Michael Chabon

June 9, 2006


American, Pulitzer Prize winning author
Themes of divorce, fatherhood, homosexuality, and Judaism
Praised for characterizations and complex use of language

The Mysteries of Pittsburgh (1988)

Originally written for his master’s thesis at UC Irvine
After its release Newsweek misidentified Chabon as a gay writer, although later he admits to
Reveals influence of F. Scott Fitzgerald
Art Bechstein, the son of a mob money launderer, falls into a love triangle with a charming young man, Arthur Lecomte, and a beguiling young woman named Phlox Lombardi


"Inside the building something engaged, and a low rumble grew quickly to a whine and a tattoo.  I took my steps in time with the metallic tapping of the Cloud Factory, jolted out of my rainy-Tuesday sleepiness.  Looking backward at it as I climbed, I had nearly gained the summit when a dense white billow blew from a giant valve, and then spread and rose into the air until a model cloud hung above my head, a textbook cloud, like a sheep, like cotton and all the cloud cliches.  At the same time, Phlox rather prissily crossed the bridge on her bicycle, trailing then scarves, posture perfect, sunglassed face forward and intent, probably, on the waiting white library in the distance.  She seemed to be beautifully dressed.  I stood still, half hidden against a cold red pile of the bridge, until the cloud began to break apart and she vanished into traffic.  I'd spied on Phlox again.  Something about her frightened me, though at the time I hadn't the word for it."

"After work I stepped outside, weakened by the air-conditioning, and tugged out the last cigarette in the pack.  Arthur and Phlox, side by side, approached from the direction of the library.  Phlox wore pearls, a strapless white dress patterned with blue flowers, and a pair of high-heeled white sandals; Arthur, light-gray trousers and a powder-blue blazer, with a tie, and oxfords without socks, like Prince Philip.  They were still far from me, and I watched as those they passed turned admiring heads; they drew near like an advertisement for summer and beauty and healthy American sex.  The sun was in their faces, but they neither squinted nor averted their eyes; the light fell across Phlox's necklace and Arthur's hair and the hint of silver wristwatch at his cuff.  I felt another of those sudden onslaughts of love, the desire to run to them and embrace them both, to be seen in their company, to live my life among men and women who dressed up like this and then went down the sidewalk like cinema kings."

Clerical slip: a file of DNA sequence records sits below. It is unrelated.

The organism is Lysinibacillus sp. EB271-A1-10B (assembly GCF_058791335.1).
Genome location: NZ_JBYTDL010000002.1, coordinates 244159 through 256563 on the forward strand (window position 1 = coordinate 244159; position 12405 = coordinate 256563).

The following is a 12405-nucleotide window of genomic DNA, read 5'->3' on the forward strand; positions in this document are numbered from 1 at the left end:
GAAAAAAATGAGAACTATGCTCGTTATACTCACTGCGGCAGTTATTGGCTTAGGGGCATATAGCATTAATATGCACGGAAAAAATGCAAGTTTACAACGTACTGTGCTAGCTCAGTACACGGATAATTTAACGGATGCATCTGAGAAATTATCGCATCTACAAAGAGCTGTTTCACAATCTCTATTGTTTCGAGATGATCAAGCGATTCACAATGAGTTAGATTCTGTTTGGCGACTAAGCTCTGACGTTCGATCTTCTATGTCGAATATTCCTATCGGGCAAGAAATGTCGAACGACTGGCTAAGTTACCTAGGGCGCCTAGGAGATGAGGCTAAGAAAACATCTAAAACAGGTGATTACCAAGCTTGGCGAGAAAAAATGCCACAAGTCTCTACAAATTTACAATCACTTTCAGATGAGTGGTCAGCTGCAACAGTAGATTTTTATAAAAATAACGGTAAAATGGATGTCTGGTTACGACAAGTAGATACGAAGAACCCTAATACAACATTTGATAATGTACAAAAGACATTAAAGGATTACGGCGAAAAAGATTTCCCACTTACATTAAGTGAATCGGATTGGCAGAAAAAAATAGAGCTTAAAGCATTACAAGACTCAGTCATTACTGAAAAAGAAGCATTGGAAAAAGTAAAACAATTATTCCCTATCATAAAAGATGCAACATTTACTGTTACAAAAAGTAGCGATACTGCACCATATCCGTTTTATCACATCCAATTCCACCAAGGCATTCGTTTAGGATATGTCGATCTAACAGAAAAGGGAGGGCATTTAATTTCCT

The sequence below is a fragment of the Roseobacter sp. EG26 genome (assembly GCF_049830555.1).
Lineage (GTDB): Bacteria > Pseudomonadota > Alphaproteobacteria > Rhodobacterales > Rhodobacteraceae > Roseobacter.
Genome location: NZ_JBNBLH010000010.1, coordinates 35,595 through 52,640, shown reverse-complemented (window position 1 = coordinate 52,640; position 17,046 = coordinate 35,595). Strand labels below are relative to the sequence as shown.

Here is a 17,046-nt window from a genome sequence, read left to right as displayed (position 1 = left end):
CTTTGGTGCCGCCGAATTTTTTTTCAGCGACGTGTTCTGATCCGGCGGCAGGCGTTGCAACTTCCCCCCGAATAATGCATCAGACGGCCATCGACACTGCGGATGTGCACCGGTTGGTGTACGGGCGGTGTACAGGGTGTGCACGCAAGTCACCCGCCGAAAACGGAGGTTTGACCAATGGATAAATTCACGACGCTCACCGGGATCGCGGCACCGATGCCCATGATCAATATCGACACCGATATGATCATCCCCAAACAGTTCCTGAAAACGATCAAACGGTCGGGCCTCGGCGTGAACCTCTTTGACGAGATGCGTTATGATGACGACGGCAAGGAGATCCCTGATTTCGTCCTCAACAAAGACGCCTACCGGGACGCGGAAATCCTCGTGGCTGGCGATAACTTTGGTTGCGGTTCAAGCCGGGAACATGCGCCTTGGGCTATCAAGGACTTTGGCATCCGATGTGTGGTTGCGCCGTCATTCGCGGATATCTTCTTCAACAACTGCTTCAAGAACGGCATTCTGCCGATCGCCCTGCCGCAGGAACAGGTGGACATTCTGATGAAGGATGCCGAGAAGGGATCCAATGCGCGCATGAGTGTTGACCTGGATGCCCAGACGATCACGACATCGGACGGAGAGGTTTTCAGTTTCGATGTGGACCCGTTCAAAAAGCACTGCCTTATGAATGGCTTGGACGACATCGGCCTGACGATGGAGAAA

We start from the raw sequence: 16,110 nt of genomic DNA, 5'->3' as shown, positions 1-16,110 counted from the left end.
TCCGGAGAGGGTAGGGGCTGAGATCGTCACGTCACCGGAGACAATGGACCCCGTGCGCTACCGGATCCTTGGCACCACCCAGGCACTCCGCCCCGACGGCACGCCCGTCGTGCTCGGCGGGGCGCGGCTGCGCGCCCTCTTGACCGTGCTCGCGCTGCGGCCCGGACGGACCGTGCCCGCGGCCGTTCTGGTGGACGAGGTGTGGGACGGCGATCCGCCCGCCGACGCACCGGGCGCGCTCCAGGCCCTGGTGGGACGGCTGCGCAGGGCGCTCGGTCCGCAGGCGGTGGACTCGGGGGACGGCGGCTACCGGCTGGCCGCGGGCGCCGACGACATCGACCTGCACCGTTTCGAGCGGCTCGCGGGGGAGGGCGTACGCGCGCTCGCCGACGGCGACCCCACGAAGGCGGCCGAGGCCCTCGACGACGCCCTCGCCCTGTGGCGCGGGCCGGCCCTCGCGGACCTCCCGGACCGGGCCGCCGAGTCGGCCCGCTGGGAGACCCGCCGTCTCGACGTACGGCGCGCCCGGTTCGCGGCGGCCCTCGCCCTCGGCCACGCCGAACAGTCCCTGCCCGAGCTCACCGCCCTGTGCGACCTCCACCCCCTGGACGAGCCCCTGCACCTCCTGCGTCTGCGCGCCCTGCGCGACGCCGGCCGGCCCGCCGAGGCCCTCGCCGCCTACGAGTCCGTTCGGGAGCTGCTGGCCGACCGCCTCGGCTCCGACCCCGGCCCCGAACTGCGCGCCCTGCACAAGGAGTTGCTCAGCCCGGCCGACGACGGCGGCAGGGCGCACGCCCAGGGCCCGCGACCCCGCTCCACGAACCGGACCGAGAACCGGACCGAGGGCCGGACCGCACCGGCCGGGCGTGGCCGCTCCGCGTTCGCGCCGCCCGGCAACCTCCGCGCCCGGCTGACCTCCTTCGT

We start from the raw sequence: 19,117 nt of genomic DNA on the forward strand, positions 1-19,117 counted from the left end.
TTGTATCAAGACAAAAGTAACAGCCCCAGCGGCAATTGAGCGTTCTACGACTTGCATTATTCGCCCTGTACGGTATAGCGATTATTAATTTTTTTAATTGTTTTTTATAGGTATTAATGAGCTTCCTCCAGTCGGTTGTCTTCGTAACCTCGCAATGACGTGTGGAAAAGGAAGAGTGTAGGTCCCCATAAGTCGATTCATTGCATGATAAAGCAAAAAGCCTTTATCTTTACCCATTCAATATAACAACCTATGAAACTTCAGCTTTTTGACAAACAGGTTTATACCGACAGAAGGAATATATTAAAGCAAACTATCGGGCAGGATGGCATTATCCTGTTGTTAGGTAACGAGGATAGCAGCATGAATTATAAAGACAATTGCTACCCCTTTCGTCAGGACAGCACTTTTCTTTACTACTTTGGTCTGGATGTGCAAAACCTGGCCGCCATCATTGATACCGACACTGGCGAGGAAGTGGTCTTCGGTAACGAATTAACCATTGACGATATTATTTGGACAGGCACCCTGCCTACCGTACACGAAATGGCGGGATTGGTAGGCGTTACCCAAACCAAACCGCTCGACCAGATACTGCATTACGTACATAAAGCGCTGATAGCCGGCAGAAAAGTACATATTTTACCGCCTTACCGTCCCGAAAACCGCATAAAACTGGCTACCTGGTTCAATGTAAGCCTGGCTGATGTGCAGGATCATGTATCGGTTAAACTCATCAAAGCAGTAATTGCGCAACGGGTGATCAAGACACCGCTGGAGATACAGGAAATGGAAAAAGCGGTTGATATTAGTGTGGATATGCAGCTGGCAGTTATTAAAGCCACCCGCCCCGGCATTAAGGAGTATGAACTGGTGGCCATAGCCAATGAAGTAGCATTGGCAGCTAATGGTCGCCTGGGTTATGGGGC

"To say that I loved Phlox implies no lesson, no need or lack of need for her.  She is a world I gained and lost.  I have this picture, this stocking, and that is all."

"When I remember that dizzy summer, that dull, stupid, lovely, dire summer, it seems that in those days I ate my lunches, smelled another's skin, noticed a shade of yellow, even simply sat, with greater lust and hopefulness- and that I lusted with greater faith, hoped with greater abandon.  The people I loved were celebrities, surrounded by rumor and fanfare; the places I sat with them, movie lots and monuments.  No doubt all of this is not true remembrance but the ruinous work of nostalgia, which obliterates the past, and no doubt, as usual, I have exaggerated everything."


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